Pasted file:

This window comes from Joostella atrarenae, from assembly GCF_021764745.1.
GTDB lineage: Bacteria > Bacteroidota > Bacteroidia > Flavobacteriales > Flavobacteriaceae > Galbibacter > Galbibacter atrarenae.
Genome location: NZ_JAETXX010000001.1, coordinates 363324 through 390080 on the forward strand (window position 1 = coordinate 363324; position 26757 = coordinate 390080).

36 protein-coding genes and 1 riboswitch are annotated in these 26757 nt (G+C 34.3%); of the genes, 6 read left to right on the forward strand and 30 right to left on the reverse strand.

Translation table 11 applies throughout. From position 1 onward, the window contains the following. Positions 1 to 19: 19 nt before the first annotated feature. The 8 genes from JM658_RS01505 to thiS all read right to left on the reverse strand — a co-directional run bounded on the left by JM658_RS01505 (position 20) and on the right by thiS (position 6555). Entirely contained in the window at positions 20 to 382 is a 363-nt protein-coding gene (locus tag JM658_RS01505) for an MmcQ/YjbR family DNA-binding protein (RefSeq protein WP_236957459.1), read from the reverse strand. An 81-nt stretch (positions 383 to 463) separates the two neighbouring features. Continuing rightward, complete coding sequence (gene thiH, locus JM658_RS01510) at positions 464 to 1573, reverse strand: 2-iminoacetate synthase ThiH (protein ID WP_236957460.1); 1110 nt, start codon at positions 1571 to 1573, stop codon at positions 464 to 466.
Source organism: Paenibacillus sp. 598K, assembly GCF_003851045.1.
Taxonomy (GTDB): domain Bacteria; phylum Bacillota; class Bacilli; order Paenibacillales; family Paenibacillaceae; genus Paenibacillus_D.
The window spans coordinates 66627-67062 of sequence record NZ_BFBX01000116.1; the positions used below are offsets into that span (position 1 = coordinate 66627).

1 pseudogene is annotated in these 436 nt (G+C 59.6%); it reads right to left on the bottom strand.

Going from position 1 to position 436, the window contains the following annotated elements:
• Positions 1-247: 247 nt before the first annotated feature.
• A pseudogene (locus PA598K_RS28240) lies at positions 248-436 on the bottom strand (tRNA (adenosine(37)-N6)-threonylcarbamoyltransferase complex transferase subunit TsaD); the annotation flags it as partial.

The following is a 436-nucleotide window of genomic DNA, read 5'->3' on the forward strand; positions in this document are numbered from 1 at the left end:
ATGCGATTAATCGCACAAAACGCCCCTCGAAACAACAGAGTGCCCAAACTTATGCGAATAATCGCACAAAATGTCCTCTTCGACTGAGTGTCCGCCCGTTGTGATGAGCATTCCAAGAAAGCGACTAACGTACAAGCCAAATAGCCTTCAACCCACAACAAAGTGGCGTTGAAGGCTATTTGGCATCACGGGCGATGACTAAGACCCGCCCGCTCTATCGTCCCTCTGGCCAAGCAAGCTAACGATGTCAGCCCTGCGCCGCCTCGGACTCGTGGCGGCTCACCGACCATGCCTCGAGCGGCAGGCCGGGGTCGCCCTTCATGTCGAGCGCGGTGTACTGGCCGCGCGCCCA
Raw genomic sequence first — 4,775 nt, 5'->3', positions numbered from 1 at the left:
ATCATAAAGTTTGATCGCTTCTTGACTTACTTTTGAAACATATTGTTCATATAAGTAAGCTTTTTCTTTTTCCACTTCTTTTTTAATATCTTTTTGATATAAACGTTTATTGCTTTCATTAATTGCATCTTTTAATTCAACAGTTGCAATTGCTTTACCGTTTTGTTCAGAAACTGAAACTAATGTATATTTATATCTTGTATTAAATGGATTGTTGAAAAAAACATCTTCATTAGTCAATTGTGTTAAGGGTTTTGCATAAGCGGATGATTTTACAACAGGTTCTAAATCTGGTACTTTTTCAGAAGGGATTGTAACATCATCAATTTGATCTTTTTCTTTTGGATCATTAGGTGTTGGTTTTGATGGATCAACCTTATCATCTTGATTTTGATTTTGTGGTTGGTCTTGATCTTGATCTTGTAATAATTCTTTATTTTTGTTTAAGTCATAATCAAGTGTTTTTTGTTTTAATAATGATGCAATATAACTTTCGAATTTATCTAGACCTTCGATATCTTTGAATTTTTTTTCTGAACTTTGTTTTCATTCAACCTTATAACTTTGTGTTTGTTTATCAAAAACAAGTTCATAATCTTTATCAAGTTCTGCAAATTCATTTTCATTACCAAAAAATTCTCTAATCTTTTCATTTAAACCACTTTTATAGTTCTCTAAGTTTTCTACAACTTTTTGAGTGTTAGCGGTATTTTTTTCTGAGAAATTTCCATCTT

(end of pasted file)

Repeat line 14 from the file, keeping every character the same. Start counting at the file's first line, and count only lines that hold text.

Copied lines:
ATGCGATTAATCGCACAAAACGCCCCTCGAAACAACAGAGTGCCCAAACTTATGCGAATAATCGCACAAAATGTCCTCTTCGACTGAGTGTCCGCCCGTTGTGATGAGCATTCCAAGAAAGCGACTAACGTACAAGCCAAATAGCCTTCAACCCACAACAAAGTGGCGTTGAAGGCTATTTGGCATCACGGGCGATGACTAAGACCCGCCCGCTCTATCGTCCCTCTGGCCAAGCAAGCTAACGATGTCAGCCCTGCGCCGCCTCGGACTCGTGGCGGCTCACCGACCATGCCTCGAGCGGCAGGCCGGGGTCGCCCTTCATGTCGAGCGCGGTGTACTGGCCGCGCGCCCA